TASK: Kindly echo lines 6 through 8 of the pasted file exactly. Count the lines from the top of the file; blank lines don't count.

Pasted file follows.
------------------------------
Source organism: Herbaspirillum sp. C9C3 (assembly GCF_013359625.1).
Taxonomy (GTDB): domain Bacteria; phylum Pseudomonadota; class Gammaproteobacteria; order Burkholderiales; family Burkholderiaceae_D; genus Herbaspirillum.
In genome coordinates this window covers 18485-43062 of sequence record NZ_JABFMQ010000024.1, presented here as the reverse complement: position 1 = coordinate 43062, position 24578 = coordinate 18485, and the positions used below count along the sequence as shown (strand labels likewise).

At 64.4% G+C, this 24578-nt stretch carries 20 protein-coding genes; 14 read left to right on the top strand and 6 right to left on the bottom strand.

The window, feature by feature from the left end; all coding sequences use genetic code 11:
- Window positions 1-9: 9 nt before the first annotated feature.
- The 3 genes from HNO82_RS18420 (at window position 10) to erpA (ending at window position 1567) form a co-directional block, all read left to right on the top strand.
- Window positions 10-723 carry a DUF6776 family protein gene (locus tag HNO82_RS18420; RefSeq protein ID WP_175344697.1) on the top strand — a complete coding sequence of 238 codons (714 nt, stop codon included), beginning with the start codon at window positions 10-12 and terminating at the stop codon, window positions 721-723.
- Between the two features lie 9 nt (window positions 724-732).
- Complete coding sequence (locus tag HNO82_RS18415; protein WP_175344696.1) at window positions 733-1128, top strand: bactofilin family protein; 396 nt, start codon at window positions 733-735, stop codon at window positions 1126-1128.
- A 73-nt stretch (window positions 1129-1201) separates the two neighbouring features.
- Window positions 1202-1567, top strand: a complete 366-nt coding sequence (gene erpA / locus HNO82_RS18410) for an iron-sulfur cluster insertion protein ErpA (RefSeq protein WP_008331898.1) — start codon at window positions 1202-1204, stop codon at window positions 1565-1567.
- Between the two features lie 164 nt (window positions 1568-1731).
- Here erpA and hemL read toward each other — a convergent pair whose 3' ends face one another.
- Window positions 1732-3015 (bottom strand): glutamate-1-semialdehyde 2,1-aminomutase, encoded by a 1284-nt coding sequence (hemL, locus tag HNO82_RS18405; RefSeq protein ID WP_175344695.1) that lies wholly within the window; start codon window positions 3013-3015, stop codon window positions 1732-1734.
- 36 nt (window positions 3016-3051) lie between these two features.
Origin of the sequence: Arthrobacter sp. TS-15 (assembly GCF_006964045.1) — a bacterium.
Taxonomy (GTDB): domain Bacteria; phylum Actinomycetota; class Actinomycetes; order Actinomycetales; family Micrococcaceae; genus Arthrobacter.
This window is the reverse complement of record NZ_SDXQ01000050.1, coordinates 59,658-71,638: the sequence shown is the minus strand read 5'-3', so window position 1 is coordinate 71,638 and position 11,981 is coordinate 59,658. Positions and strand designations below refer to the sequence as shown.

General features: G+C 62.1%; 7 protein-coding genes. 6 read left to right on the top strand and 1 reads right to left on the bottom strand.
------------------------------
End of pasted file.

- Window positions 1-9: 9 nt before the first annotated feature.
- The 3 genes from HNO82_RS18420 (at window position 10) to erpA (ending at window position 1567) form a co-directional block, all read left to right on the top strand.
- Window positions 10-723 carry a DUF6776 family protein gene (locus tag HNO82_RS18420; RefSeq protein ID WP_175344697.1) on the top strand — a complete coding sequence of 238 codons (714 nt, stop codon included), beginning with the start codon at window positions 10-12 and terminating at the stop codon, window positions 721-723.